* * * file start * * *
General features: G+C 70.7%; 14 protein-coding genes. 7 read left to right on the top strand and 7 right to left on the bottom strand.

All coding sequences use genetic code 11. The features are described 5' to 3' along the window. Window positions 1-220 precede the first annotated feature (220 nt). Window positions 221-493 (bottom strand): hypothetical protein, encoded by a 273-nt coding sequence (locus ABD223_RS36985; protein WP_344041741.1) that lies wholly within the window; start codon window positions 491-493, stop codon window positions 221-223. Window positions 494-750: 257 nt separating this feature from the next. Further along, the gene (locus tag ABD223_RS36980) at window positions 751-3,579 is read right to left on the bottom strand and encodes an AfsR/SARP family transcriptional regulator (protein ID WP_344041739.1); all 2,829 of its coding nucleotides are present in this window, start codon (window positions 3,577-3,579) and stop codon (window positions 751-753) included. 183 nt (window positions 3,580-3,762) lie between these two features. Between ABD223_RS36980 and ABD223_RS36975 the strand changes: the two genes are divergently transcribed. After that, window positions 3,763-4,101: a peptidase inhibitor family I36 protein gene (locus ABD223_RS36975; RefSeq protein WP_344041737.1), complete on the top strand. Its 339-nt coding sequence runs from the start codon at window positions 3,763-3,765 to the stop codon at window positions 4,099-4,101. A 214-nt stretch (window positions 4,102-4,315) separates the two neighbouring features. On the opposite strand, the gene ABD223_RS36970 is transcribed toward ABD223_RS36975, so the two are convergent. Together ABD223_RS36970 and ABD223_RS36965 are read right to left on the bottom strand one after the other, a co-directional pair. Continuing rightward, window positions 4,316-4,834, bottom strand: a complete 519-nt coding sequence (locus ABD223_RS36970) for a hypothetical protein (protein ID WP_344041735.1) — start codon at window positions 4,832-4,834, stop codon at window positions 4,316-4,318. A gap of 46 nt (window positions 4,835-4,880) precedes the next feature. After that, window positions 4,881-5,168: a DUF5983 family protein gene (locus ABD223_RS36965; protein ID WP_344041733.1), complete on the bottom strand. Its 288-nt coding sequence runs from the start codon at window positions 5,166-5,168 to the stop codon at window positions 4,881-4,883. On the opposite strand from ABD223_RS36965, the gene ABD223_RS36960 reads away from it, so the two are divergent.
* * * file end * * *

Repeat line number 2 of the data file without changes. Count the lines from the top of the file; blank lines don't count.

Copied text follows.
All coding sequences use genetic code 11. The features are described 5' to 3' along the window. Window positions 1-220 precede the first annotated feature (220 nt). Window positions 221-493 (bottom strand): hypothetical protein, encoded by a 273-nt coding sequence (locus ABD223_RS36985; protein WP_344041741.1) that lies wholly within the window; start codon window positions 491-493, stop codon window positions 221-223. Window positions 494-750: 257 nt separating this feature from the next. Further along, the gene (locus tag ABD223_RS36980) at window positions 751-3,579 is read right to left on the bottom strand and encodes an AfsR/SARP family transcriptional regulator (protein ID WP_344041739.1); all 2,829 of its coding nucleotides are present in this window, start codon (window positions 3,577-3,579) and stop codon (window positions 751-753) included. 183 nt (window positions 3,580-3,762) lie between these two features. Between ABD223_RS36980 and ABD223_RS36975 the strand changes: the two genes are divergently transcribed. After that, window positions 3,763-4,101: a peptidase inhibitor family I36 protein gene (locus ABD223_RS36975; RefSeq protein WP_344041737.1), complete on the top strand. Its 339-nt coding sequence runs from the start codon at window positions 3,763-3,765 to the stop codon at window positions 4,099-4,101. A 214-nt stretch (window positions 4,102-4,315) separates the two neighbouring features. On the opposite strand, the gene ABD223_RS36970 is transcribed toward ABD223_RS36975, so the two are convergent. Together ABD223_RS36970 and ABD223_RS36965 are read right to left on the bottom strand one after the other, a co-directional pair. Continuing rightward, window positions 4,316-4,834, bottom strand: a complete 519-nt coding sequence (locus ABD223_RS36970) for a hypothetical protein (protein ID WP_344041735.1) — start codon at window positions 4,832-4,834, stop codon at window positions 4,316-4,318. A gap of 46 nt (window positions 4,835-4,880) precedes the next feature. After that, window positions 4,881-5,168: a DUF5983 family protein gene (locus ABD223_RS36965; protein ID WP_344041733.1), complete on the bottom strand. Its 288-nt coding sequence runs from the start codon at window positions 5,166-5,168 to the stop codon at window positions 4,881-4,883. On the opposite strand from ABD223_RS36965, the gene ABD223_RS36960 reads away from it, so the two are divergent.